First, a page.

The complexity values obtained by using Equation (5) are shown in Table 2.

Table 2. Obtained complexity values by process complexity indicator (PCI).

Graph (a) (b) (c) (d) (e)
PCI 0 bits 3 bits 2 bits 4 bits 4.17 bits

System Design Complexity

Guenov proposed three indicators for architectural design complexity measurement based on Boltzmann's entropy theory and axiomatic design theory. Those indicators can be principally applied also as ASC complexity measures. However, only one of them has been treated as a potential indicator to measure ASC structural complexity. Its description is as follows. Let us denote N as the number of interactions within a design matrix, and N1, N2, …, Nk as the numbers of interactions per each design parameter (DP) of the same matrix. Then, the so-called degree of disorder W can be expressed by the formula:

Ω=C^{N_1}_{N} * C^{N_2}_{N−N_1} * C^{N_3}_{N−N_1−N_2}…*…C^{N_K}_{N−N_1}−…−N_{K−1}=\dfrac{N!}{N_1!N_2!…N_K!,} (6)

where:

C^{N_1}{N}=\dfrac{N!}{(N−N_1)!N1!} (7)

The multiplicity Ω in Equation (6) is often called the degree of disorder.
The state of gas body g at a given time t where the gas body consists of N molecules, each characterized by n magnitudes φj was considered by Boltzmann. For each magnitude φj, its interval of admitted values is divided into small intervals of equal length j. Then, the n-dimensional space, also known as µ-space or module space, can be divided into a system of cells of equal volume: υµ = ∆i,…, ∆n. K is the number of these cells in the total range of admitted values, Rµ; then: υµ = Vµ/K, where Vµ is the volume of Rµ. The µ-cells are analogous to the cells Qj (j = 1, …, K) in the classification system. fj means the density in Qj, i.e., the number of molecules per unit of µ-volume: fj = Njµ. The function defined by Boltzmann for a statistical description is:

H=∑_{j=1}^{K} [f_jlnf_j]υ^µ (8)

According to Equation (8) and f_j = N_j/υ^µ, where the volume is assumed equal to unity, the following formula for complexity measure can be derived:

∑N_jl_nN_j (9)

where Nj is interpreted as the number of interactions per single DP.
Its application to measure the structural complexity of ASC was provided by Modrak and Soltysova, where the model of assembly process is structured with two groups of objects, while the first group is denoted as input components (ICs) and the second group as workstations. The input components are assembled at these workstations. Then, for the purpose of measuring process complexity, the following transformation is proposed: ICs are substituted by DPs, according to relation DPs = B. PVs (where PVs mean process variables and B is the design matrix that defines the characteristics of the process design) and workstations are considered as PVs. Subsequently, the assembly process structure is transformed into design matrix (DM) with DP–PV relations and finally, the structural complexity of ASC can be enumerated.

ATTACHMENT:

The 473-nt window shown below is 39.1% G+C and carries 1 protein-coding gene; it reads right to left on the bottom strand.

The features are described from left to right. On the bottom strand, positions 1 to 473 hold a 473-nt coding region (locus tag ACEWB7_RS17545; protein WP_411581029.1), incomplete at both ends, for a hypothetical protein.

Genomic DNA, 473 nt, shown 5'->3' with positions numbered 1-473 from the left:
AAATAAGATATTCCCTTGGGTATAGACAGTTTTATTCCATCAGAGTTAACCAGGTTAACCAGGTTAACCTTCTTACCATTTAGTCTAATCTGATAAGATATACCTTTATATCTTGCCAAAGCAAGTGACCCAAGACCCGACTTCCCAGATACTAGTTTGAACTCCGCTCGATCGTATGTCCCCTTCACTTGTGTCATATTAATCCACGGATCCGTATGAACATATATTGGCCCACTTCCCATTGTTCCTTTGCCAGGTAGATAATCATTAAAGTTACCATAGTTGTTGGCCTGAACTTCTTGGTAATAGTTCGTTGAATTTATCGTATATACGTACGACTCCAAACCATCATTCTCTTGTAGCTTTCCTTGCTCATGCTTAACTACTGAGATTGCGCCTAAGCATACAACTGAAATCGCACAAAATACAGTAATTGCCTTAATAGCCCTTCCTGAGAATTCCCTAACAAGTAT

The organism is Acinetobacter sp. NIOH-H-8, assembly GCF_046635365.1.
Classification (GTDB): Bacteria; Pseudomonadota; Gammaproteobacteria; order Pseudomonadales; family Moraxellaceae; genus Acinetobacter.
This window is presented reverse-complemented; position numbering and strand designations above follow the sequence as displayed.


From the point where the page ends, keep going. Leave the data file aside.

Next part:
The complexity values obtained by using Equation (9) are shown in Table 3.

Table 3. Obtained complexity values by system design complexity (SDC).

Graph (a) (b) (c) (d) (e)
SDC 5.55 nats 8.84 nats 6.93 nats 8.32 nats 10.23 nats

Modified Flow Complexity

The next possible ASC complexity indicators were developed by Crippa. The most suitable indicator of these is considered to be the so-called modified flow complexity (MFC) indicator. The MFC indicator enumerates all tiers (including Tier 0), nodes, and links and adds all these counts, weighted with determined α, β, and γ and coefficients. Nodes and links are counted only once, even if they are repeated in the graph. Node and link repetition is included in coefficients. The MFC indicator can be enumerated by the following equations:

MFC=α.T+ β.N+γ.L (10)

α=MTI=\dfrac{TN−N}{(T−1).N} (11)

β=MTR=\dfrac{TN}{N}  (12)

γ=MLR=\dfrac{LK}{L}  (13)

where MTI is multi-tier index; MTR is multi-tier ratio; MLR is multi-link ratio; N is the number of nodes; TN is the number of nodes per ith tier level; L is number of links; LK is number of links per ith tier level; T is the number of tiers.

The complexity values obtained by using Equation (10) are shown in Table 4.

Table 4. Obtained values enumerated by modified flow complexity (MFC).

Graph (a) (b) (c) (d) (e)
MFC 9 11 11 13 13

Definition of Testing Rules for ASC Complexity Indicators

To prove the selected complexity indicators, all of them were verified through defined criteria for complexity measures that might also be taken into account to assess their validity. Such rules were specified and proposed for static complexity metrics by Deshmuk et al. and Olbrich et al. Deshmuk et al. analyzed different factors influencing the static complexity of manufacturing systems, and defined four conditions that the static complexity metric must satisfy. They are as follows:

Rule#1:
Static complexity should increase with the number of parts and the number of machines and operations required to process the part mix.

Rule#2: Static complexity should increase with increases in sequence flexibility for the parts in the production batch.

Rule#3: Static complexity should increase as the sharing of resources by parts increases.

Rule#4: If the original part mix is split into two or more groups, then the complexity of processing should remain constant.

Due to the fact that Rule#3 and Rule#4 are not relevant for assembly supply chains, only two of them were adopted in terms of ASC systems.

Olbrich et al. studied how static complexity measures behave if the system size is increased and explored three special cases of adding an independent element, two independent subsystems, and two identical copies. In this context, the authors proposed three specific requirements or rules for a reliable complexity measure that must be met: